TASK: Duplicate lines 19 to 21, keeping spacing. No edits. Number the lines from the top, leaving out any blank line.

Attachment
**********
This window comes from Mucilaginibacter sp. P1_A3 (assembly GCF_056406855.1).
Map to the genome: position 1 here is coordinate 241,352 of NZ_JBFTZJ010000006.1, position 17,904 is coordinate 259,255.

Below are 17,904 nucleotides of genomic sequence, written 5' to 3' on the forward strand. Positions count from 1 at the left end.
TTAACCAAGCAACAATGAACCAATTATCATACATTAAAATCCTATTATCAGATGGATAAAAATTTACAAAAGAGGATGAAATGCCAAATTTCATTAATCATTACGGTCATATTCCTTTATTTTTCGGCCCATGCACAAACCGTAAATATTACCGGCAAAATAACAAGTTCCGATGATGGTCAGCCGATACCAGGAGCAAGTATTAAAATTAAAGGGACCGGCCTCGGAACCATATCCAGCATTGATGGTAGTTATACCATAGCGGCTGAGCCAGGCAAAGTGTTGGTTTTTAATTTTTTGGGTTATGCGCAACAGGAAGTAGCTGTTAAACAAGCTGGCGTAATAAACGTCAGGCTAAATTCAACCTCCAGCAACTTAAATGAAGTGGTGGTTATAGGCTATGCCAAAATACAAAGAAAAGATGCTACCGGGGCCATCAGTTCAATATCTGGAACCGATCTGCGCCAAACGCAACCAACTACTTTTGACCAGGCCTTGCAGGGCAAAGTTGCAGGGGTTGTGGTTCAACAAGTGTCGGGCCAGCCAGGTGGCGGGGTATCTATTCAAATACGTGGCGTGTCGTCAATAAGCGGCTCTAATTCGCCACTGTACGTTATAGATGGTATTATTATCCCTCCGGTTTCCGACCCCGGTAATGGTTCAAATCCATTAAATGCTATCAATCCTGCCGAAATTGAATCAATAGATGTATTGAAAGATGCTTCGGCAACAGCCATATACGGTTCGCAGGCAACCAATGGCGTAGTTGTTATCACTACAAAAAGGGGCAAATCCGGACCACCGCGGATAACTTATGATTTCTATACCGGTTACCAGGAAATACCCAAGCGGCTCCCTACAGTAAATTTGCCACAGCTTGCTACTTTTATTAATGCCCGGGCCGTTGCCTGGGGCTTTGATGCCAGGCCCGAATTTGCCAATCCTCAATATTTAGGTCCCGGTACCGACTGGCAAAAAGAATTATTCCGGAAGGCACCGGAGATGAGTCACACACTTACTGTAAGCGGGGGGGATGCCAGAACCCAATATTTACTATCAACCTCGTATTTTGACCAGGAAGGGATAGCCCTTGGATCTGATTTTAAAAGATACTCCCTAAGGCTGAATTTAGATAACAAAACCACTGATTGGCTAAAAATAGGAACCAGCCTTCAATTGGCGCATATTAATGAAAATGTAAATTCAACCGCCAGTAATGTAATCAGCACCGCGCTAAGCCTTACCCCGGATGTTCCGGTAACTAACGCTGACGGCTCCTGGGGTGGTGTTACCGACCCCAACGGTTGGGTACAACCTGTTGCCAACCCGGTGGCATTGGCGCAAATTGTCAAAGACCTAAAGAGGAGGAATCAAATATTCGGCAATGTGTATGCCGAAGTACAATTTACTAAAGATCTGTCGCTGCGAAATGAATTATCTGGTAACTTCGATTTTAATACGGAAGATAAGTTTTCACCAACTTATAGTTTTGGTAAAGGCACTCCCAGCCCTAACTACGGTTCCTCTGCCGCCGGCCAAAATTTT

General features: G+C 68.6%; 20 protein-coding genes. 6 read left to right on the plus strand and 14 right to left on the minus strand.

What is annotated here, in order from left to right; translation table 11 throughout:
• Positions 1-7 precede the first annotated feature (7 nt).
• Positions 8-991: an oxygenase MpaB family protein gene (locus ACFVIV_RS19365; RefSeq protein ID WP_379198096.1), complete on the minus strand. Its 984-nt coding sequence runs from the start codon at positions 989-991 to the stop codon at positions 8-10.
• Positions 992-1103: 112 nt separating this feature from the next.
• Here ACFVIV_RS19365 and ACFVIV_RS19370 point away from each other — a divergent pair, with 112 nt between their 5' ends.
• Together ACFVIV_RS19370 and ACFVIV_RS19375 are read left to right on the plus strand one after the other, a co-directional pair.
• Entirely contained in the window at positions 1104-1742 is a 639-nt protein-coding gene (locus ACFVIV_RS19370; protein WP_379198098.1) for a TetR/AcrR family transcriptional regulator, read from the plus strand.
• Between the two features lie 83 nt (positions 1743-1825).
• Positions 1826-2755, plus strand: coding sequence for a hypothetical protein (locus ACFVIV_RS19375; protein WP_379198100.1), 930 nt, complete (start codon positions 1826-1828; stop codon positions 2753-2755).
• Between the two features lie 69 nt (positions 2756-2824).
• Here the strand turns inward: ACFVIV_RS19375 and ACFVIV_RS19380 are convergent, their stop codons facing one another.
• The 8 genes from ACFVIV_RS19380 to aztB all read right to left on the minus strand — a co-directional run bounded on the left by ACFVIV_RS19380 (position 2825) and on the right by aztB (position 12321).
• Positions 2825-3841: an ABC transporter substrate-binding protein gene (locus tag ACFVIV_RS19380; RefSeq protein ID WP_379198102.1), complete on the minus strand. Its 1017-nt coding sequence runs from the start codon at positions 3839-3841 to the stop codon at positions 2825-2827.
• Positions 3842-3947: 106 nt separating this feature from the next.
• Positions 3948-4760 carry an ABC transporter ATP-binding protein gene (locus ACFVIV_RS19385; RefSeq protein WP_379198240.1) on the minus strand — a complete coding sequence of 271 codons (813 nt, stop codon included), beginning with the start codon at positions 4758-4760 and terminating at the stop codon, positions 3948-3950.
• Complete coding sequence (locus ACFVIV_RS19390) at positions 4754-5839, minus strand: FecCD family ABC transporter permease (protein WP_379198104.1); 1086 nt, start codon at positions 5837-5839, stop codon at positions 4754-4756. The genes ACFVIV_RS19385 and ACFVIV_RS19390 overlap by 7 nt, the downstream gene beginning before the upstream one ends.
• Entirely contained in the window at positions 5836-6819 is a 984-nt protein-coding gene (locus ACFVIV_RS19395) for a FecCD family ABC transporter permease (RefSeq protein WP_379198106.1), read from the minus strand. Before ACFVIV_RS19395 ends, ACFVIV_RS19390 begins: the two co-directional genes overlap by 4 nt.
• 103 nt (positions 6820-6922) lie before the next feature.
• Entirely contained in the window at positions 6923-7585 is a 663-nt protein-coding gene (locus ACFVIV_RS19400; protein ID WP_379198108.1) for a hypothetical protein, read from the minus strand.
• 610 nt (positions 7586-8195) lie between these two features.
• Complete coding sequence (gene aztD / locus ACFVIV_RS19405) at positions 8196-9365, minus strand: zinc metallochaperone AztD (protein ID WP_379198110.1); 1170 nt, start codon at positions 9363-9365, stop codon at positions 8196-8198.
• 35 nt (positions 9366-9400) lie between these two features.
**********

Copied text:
• Positions 3842-3947: 106 nt separating this feature from the next.
• Positions 3948-4760 carry an ABC transporter ATP-binding protein gene (locus ACFVIV_RS19385; RefSeq protein WP_379198240.1) on the minus strand — a complete coding sequence of 271 codons (813 nt, stop codon included), beginning with the start codon at positions 4758-4760 and terminating at the stop codon, positions 3948-3950.
• Complete coding sequence (locus ACFVIV_RS19390) at positions 4754-5839, minus strand: FecCD family ABC transporter permease (protein WP_379198104.1); 1086 nt, start codon at positions 5837-5839, stop codon at positions 4754-4756. The genes ACFVIV_RS19385 and ACFVIV_RS19390 overlap by 7 nt, the downstream gene beginning before the upstream one ends.